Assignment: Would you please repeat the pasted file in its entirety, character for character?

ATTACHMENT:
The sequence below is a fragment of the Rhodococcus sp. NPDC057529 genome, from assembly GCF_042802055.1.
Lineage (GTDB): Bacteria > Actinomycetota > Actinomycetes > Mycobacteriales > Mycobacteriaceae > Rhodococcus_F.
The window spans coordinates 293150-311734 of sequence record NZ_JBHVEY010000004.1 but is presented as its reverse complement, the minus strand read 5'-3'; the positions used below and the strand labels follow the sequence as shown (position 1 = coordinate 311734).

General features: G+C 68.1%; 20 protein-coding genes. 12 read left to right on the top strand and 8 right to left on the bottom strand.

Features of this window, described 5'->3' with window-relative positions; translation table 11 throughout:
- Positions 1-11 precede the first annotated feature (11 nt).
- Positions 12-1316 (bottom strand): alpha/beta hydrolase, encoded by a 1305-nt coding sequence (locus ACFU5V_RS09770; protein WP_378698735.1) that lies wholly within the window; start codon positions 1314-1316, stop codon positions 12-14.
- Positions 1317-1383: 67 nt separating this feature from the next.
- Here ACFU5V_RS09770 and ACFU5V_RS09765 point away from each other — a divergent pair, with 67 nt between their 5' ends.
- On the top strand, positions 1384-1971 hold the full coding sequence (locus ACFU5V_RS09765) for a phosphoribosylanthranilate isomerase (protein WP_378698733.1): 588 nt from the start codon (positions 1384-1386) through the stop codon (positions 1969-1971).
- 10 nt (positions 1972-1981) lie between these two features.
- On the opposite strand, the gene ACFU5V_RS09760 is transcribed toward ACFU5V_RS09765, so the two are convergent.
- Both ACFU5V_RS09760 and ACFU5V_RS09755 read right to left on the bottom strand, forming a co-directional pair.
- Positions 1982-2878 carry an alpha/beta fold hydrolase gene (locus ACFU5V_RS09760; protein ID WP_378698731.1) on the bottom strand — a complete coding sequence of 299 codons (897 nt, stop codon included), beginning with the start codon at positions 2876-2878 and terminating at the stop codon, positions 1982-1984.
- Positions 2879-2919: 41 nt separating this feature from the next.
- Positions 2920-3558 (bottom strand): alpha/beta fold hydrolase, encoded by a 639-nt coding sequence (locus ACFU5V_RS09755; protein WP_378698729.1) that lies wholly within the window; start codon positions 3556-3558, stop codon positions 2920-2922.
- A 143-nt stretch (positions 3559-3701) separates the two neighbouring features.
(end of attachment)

The sequence below is a fragment of the Rhodococcus sp. NPDC057529 genome, from assembly GCF_042802055.1.
Lineage (GTDB): Bacteria > Actinomycetota > Actinomycetes > Mycobacteriales > Mycobacteriaceae > Rhodococcus_F.
The window spans coordinates 293150-311734 of sequence record NZ_JBHVEY010000004.1 but is presented as its reverse complement, the minus strand read 5'-3'; the positions used below and the strand labels follow the sequence as shown (position 1 = coordinate 311734).

General features: G+C 68.1%; 20 protein-coding genes. 12 read left to right on the top strand and 8 right to left on the bottom strand.

Features of this window, described 5'->3' with window-relative positions; translation table 11 throughout:
- Positions 1-11 precede the first annotated feature (11 nt).
- Positions 12-1316 (bottom strand): alpha/beta hydrolase, encoded by a 1305-nt coding sequence (locus ACFU5V_RS09770; protein WP_378698735.1) that lies wholly within the window; start codon positions 1314-1316, stop codon positions 12-14.
- Positions 1317-1383: 67 nt separating this feature from the next.
- Here ACFU5V_RS09770 and ACFU5V_RS09765 point away from each other — a divergent pair, with 67 nt between their 5' ends.
- On the top strand, positions 1384-1971 hold the full coding sequence (locus ACFU5V_RS09765) for a phosphoribosylanthranilate isomerase (protein WP_378698733.1): 588 nt from the start codon (positions 1384-1386) through the stop codon (positions 1969-1971).
- 10 nt (positions 1972-1981) lie between these two features.
- On the opposite strand, the gene ACFU5V_RS09760 is transcribed toward ACFU5V_RS09765, so the two are convergent.
- Both ACFU5V_RS09760 and ACFU5V_RS09755 read right to left on the bottom strand, forming a co-directional pair.
- Positions 1982-2878 carry an alpha/beta fold hydrolase gene (locus ACFU5V_RS09760; protein ID WP_378698731.1) on the bottom strand — a complete coding sequence of 299 codons (897 nt, stop codon included), beginning with the start codon at positions 2876-2878 and terminating at the stop codon, positions 1982-1984.
- Positions 2879-2919: 41 nt separating this feature from the next.
- Positions 2920-3558 (bottom strand): alpha/beta fold hydrolase, encoded by a 639-nt coding sequence (locus ACFU5V_RS09755; protein WP_378698729.1) that lies wholly within the window; start codon positions 3556-3558, stop codon positions 2920-2922.
- A 143-nt stretch (positions 3559-3701) separates the two neighbouring features.